You can continue to use old permits until they expire, are revoked or replaced, but the new penalties apply from the date that the amendment Rule comes into effect.

Will the forms issued by road controlling authorities for overweight and HPMV permits change?

Yes, the changes to the VDAM Rule require new forms. However, the new Schedule 3 is largely modelled on permits currently in use. The main change is that the critical permit conditions have been specified, and the reference to the ‘voiding’ of a permit has been removed.

The previous permit form had been in place since 1976 (it was copied over from the heavy vehicle regulations) and it wasn’t meeting the needs of permitting vehicles for HPMV operation.

How quickly will forms have to change?

The amendment Rule states that ‘current’ permits can continue to be used until they expire, are revoked or replaced. So they don’t need to be replaced immediately. However, only new permit forms will be issued after the amendment Rule comes into effect.

How different are the new permit forms?

The new Schedule looks quite different from the old one, but road controlling authorities have been adding their own specific requirements to permit forms over the years, and the new forms reflect current practice. The Transport Agency will provide technical guidance and templates (both simple and complex) for using the new forms.

The new permit format does allow for some flexibility. For example, not all permits need to have detailed axle limit tables. The new forms are designed to put all the critical information that the operator of the vehicle and NZ Police need into a logical order.

How does this affect the ability of road controlling authorities to manage permits by setting conditions?

The amendment Rule continues the practice of allowing road controlling authorities (RCAs) to set appropriate conditions on permits. Under the changes, these are now described as ‘additional’ conditions. To ensure consistent application of the law across New Zealand, RCAs can’t add critical conditions to those set out in the amendment Rule.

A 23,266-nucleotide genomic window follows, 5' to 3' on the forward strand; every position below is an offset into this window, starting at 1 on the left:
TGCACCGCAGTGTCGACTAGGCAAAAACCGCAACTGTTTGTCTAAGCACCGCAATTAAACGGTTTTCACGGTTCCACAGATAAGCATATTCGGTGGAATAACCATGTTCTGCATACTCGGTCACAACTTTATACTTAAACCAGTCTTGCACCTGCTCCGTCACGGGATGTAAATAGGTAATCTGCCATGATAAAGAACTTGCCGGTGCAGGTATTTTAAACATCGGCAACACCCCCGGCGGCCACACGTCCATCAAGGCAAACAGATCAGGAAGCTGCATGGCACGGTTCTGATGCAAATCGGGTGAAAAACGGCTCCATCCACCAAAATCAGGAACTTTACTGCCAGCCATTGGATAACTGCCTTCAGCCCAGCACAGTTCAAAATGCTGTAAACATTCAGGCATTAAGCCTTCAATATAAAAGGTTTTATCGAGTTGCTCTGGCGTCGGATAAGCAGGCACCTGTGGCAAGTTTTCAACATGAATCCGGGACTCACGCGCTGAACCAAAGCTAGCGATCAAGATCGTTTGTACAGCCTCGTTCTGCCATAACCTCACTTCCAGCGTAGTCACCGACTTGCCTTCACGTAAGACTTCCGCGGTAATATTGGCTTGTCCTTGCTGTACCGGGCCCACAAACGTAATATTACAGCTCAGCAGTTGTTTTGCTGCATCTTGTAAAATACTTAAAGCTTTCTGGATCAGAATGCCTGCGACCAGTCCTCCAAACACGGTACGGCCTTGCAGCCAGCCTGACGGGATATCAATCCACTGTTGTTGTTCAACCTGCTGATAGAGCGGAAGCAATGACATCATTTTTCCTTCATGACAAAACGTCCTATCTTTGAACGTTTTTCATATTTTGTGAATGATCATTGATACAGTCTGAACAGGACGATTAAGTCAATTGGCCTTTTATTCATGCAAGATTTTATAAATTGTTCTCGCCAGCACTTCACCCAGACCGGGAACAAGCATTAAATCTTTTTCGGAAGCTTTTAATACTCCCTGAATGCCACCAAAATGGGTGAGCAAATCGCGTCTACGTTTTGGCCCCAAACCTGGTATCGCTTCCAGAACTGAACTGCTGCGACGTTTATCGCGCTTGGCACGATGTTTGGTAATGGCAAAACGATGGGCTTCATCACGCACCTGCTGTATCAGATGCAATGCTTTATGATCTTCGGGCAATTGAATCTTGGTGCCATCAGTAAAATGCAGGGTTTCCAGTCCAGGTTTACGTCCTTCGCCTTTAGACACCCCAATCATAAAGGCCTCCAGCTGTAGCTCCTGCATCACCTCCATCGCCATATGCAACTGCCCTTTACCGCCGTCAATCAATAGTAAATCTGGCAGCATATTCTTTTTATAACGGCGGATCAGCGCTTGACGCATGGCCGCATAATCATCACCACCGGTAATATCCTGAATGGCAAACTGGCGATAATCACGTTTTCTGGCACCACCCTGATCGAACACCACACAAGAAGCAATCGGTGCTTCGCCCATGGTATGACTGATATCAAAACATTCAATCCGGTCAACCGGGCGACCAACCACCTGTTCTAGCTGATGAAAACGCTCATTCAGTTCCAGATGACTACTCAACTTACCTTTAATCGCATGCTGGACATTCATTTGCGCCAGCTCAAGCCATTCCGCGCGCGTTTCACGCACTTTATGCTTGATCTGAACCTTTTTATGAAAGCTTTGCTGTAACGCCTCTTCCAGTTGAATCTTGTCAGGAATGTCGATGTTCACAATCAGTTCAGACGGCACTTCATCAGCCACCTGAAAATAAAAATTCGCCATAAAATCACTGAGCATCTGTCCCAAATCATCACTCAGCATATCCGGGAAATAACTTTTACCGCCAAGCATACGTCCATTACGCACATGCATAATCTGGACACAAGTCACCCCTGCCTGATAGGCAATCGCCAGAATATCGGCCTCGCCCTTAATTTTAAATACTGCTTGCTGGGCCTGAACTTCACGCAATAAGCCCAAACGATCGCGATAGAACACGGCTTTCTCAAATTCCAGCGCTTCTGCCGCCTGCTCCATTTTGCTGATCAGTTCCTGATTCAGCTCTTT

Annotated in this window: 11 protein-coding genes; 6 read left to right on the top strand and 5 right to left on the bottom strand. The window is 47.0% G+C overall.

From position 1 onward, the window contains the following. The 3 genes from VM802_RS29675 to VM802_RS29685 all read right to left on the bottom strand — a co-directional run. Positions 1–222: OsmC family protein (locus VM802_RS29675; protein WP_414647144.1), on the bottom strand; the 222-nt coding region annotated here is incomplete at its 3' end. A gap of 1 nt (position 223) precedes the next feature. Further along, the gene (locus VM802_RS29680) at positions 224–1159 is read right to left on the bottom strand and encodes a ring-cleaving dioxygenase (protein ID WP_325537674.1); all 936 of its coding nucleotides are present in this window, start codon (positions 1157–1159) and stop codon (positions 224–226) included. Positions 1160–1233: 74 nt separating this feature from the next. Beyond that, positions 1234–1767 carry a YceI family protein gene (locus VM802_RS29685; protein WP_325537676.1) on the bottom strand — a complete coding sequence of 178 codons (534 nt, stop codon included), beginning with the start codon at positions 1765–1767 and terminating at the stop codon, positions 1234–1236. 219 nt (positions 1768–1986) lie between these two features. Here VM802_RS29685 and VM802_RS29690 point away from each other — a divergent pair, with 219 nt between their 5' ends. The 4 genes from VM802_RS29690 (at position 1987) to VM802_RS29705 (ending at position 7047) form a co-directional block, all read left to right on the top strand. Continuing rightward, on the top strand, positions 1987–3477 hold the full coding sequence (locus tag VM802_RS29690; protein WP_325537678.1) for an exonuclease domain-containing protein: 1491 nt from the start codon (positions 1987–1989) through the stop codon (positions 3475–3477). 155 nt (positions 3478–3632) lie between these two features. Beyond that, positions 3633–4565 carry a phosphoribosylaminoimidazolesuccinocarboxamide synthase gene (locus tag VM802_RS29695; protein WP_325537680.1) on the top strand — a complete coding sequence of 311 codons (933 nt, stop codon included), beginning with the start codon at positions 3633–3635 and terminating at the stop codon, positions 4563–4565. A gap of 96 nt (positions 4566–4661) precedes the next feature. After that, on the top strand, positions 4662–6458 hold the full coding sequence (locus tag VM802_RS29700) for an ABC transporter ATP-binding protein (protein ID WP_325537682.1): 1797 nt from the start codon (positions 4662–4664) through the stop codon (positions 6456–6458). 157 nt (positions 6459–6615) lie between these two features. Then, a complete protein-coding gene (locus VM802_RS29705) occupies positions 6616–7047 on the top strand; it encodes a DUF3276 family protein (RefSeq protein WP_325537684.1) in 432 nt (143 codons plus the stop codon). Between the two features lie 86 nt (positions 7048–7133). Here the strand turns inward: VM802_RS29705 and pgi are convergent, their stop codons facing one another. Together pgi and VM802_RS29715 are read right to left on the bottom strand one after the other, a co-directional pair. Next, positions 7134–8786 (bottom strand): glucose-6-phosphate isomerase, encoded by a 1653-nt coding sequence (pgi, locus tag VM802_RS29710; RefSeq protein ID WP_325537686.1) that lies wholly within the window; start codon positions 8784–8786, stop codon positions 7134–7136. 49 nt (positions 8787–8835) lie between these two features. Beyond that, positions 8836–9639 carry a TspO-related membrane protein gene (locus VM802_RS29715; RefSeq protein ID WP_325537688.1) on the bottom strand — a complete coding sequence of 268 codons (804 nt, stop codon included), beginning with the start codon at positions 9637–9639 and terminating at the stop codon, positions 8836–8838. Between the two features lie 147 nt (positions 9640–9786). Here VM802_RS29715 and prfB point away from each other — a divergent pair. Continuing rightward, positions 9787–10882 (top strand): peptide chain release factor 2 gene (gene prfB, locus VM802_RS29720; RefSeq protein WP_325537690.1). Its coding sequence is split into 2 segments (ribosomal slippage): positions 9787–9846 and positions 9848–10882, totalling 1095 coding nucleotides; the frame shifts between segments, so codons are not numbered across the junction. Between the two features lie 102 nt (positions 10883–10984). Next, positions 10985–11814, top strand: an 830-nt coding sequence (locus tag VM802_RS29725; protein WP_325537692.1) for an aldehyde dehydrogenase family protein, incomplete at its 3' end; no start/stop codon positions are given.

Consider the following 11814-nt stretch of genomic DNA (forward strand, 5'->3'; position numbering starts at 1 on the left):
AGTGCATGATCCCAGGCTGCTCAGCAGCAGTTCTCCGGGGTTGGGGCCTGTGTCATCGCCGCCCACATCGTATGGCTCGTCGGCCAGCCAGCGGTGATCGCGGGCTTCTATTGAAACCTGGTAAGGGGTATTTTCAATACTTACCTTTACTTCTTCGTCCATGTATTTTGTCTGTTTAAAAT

Won’t these changes increase the volume of permits being sought?

Yes - this is the intention of the changes. It’s likely that this increase will continue the current trend of increased interest from industry in moving heavy road freight onto more efficient HPMVs. To help manage any increase, the Transport Agency is working with RCAs and the road freight industry to manage the transition.

Extent of consultation

Was the public consulted on the changes to the legislation relating to overweight and high-productivity motor vehicles?

The consultation document (including a draft of the amendment Rule) was released for public comment on 27 February 2014. Its availability was advertised in major daily newspapers and in the New Zealand Gazette. 1474 groups and individuals who registered their interest in the VDAM Rule were directly advised that the consultation document was available for comment. The Transport Agency received 16 submissions on the proposed changes, which were taken into consideration in finalising the draft Rule.

What issues were raised by submitters?

Groups representing freight operators noted that for permitted vehicles the 500 kg tolerance proposed for all axles didn’t take into account the effect on load-sharing axles. The tolerances now allow 1000 kg for those axle groups.
Road controlling authorities noted some discrepancies with the way the permit form, as proposed, laid out additional conditions. They also suggested that some items in the permit schedule should be removed – RCAs can add extra text if they want to, but this shouldn’t be set out as a requirement. These concerns have been addressed and the permit form is now simpler.

Does the amendment Rule give me all the information I need to fully understand the changes?

This is an amendment Rule, and, therefore, contains only the amending provisions. The amendment Rule should be read in conjunction with the principal Rule; Land Transport Rule: Vehicle Dimensions and Mass 2002. 

How can I obtain a copy of the amendment Rule?

Final rules are available on our website.

A copy of the amendment Rule can be purchased from selected bookshops that sell legislation or from the Rule printers and distributors, Wickliffe Solutions, PO Box 932 Dunedin 9054, or by telephoning (06) 353 2700.

Rules may also be read, free of charge, at the national and regional offices of the Transport Agency.

In time, the VDAM Rule (incorporating the amendment) will be made available on link)

Where can I get more information?

Further information about the amendment Rule is available from the Transport Agency Contact Centre, freephone 0800 699 000.

How does the Transport Agency make sure people know about the amendment Rules?

A newsletter outlining the Rule changes is sent to the groups and individuals who have registered their interest in Rules that have been amended. The Transport Agency will advise relevant industry groups of the changes.

Where required, the Transport Agency will update its website, factsheets and other information about overweight and overdimension motor vehicles and high-productivity motor vehicle permits.

Last updated: 24 August 2014